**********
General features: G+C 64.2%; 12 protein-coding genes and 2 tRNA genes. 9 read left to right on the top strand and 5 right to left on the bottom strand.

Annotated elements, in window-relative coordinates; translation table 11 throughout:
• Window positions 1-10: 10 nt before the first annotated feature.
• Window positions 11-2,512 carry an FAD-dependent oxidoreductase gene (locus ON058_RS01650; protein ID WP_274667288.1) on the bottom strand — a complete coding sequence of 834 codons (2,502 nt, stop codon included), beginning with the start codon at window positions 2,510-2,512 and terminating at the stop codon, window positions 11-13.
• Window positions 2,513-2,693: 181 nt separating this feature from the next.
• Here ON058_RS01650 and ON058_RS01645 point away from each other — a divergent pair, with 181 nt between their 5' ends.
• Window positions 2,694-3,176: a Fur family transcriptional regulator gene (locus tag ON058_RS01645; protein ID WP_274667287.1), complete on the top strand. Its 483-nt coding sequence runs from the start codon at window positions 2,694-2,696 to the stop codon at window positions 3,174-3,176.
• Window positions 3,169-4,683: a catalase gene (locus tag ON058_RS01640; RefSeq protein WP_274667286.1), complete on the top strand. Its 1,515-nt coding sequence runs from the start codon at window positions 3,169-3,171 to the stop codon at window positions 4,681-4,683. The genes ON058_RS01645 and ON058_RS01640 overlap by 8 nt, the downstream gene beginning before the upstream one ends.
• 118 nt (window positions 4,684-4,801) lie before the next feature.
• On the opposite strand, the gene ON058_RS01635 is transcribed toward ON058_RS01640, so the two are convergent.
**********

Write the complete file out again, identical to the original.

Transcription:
General features: G+C 64.2%; 12 protein-coding genes and 2 tRNA genes. 9 read left to right on the top strand and 5 right to left on the bottom strand.

Annotated elements, in window-relative coordinates; translation table 11 throughout:
• Window positions 1-10: 10 nt before the first annotated feature.
• Window positions 11-2,512 carry an FAD-dependent oxidoreductase gene (locus ON058_RS01650; protein ID WP_274667288.1) on the bottom strand — a complete coding sequence of 834 codons (2,502 nt, stop codon included), beginning with the start codon at window positions 2,510-2,512 and terminating at the stop codon, window positions 11-13.
• Window positions 2,513-2,693: 181 nt separating this feature from the next.
• Here ON058_RS01650 and ON058_RS01645 point away from each other — a divergent pair, with 181 nt between their 5' ends.
• Window positions 2,694-3,176: a Fur family transcriptional regulator gene (locus tag ON058_RS01645; protein ID WP_274667287.1), complete on the top strand. Its 483-nt coding sequence runs from the start codon at window positions 2,694-2,696 to the stop codon at window positions 3,174-3,176.
• Window positions 3,169-4,683: a catalase gene (locus tag ON058_RS01640; RefSeq protein WP_274667286.1), complete on the top strand. Its 1,515-nt coding sequence runs from the start codon at window positions 3,169-3,171 to the stop codon at window positions 4,681-4,683. The genes ON058_RS01645 and ON058_RS01640 overlap by 8 nt, the downstream gene beginning before the upstream one ends.
• 118 nt (window positions 4,684-4,801) lie before the next feature.
• On the opposite strand, the gene ON058_RS01635 is transcribed toward ON058_RS01640, so the two are convergent.